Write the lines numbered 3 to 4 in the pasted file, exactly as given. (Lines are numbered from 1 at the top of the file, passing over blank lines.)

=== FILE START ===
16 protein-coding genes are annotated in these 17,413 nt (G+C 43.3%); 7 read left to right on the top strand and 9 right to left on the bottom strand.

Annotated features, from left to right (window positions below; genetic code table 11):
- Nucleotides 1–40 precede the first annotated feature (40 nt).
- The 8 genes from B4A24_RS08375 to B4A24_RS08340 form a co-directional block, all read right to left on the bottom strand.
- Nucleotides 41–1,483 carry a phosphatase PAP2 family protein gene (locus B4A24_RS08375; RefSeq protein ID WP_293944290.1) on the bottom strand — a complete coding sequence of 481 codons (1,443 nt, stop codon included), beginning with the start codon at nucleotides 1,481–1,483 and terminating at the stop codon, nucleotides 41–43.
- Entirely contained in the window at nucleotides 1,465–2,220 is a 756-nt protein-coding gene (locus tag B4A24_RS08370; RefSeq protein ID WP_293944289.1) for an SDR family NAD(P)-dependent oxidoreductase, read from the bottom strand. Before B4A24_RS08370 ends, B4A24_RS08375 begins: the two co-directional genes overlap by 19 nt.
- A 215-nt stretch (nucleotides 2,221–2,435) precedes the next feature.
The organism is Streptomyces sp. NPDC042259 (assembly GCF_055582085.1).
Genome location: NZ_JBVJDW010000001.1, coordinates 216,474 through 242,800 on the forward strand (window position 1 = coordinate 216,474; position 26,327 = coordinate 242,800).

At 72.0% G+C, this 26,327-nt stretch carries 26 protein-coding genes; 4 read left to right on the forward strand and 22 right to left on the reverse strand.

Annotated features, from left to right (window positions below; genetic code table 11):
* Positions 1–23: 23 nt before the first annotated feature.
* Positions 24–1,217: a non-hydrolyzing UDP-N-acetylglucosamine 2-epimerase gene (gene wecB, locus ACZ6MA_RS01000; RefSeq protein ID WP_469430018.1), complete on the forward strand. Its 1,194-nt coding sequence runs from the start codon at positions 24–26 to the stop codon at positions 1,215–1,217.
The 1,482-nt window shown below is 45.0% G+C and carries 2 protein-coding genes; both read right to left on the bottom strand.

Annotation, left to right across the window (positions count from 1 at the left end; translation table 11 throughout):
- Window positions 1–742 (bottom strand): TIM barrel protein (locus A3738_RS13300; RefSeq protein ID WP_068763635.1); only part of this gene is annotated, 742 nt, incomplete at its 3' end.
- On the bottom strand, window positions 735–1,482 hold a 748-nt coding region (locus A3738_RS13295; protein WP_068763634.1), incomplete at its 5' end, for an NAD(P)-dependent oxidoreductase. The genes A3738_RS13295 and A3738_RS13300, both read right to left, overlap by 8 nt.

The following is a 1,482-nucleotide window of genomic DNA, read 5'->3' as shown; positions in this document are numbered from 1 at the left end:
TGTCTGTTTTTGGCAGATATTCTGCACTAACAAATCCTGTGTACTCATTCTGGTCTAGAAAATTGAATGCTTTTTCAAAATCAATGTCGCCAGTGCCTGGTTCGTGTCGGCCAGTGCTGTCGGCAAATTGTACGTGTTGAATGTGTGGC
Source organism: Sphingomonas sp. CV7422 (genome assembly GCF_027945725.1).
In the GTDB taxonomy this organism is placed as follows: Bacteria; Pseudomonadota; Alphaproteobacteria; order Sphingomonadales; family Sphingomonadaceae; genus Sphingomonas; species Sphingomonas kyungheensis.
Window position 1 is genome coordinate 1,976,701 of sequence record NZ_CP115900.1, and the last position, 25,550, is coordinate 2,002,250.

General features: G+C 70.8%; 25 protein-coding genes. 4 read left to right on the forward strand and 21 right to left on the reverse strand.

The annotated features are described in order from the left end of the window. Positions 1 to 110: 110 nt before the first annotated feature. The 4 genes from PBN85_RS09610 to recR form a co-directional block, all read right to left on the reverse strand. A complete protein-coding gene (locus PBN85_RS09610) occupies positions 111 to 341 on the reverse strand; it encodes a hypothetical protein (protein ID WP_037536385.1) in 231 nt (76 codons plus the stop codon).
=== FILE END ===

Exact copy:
- Nucleotides 1–40 precede the first annotated feature (40 nt).
- The 8 genes from B4A24_RS08375 to B4A24_RS08340 form a co-directional block, all read right to left on the bottom strand.